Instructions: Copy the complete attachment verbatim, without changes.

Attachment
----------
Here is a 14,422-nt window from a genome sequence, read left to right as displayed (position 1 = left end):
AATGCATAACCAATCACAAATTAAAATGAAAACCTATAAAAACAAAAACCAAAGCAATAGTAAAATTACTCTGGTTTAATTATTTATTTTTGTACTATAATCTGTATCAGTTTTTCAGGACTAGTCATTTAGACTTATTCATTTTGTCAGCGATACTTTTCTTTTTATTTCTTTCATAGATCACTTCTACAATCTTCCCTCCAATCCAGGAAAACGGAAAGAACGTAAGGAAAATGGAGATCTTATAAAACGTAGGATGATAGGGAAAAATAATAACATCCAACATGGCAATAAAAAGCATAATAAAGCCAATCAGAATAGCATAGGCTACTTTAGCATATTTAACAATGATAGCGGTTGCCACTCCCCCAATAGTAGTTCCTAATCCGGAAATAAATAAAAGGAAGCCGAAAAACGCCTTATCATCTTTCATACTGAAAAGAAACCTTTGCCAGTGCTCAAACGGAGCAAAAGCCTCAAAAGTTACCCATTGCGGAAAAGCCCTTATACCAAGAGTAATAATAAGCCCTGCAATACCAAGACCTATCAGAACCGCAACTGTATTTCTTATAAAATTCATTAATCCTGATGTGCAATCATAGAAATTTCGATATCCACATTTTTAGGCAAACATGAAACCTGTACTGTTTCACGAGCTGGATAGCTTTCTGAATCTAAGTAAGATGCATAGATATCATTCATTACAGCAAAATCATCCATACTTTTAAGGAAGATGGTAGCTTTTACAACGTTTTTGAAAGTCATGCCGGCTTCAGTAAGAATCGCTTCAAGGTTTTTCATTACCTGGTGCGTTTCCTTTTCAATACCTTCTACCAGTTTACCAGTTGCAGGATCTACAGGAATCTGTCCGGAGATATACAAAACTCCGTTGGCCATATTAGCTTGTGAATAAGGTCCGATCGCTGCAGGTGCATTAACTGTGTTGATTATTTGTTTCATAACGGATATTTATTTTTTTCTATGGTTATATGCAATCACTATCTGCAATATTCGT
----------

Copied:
Here is a 14,422-nt window from a genome sequence, read left to right as displayed (position 1 = left end):
AATGCATAACCAATCACAAATTAAAATGAAAACCTATAAAAACAAAAACCAAAGCAATAGTAAAATTACTCTGGTTTAATTATTTATTTTTGTACTATAATCTGTATCAGTTTTTCAGGACTAGTCATTTAGACTTATTCATTTTGTCAGCGATACTTTTCTTTTTATTTCTTTCATAGATCACTTCTACAATCTTCCCTCCAATCCAGGAAAACGGAAAGAACGTAAGGAAAATGGAGATCTTATAAAACGTAGGATGATAGGGAAAAATAATAACATCCAACATGGCAATAAAAAGCATAATAAAGCCAATCAGAATAGCATAGGCTACTTTAGCATATTTAACAATGATAGCGGTTGCCACTCCCCCAATAGTAGTTCCTAATCCGGAAATAAATAAAAGGAAGCCGAAAAACGCCTTATCATCTTTCATACTGAAAAGAAACCTTTGCCAGTGCTCAAACGGAGCAAAAGCCTCAAAAGTTACCCATTGCGGAAAAGCCCTTATACCAAGAGTAATAATAAGCCCTGCAATACCAAGACCTATCAGAACCGCAACTGTATTTCTTATAAAATTCATTAATCCTGATGTGCAATCATAGAAATTTCGATATCCACATTTTTAGGCAAACATGAAACCTGTACTGTTTCACGAGCTGGATAGCTTTCTGAATCTAAGTAAGATGCATAGATATCATTCATTACAGCAAAATCATCCATACTTTTAAGGAAGATGGTAGCTTTTACAACGTTTTTGAAAGTCATGCCGGCTTCAGTAAGAATCGCTTCAAGGTTTTTCATTACCTGGTGCGTTTCCTTTTCAATACCTTCTACCAGTTTACCAGTTGCAGGATCTACAGGAATCTGTCCGGAGATATACAAAACTCCGTTGGCCATATTAGCTTGTGAATAAGGTCCGATCGCTGCAGGTGCATTAACTGTGTTGATTATTTGTTTCATAACGGATATTTATTTTTTTCTATGGTTATATGCAATCACTATCTGCAATATTCGT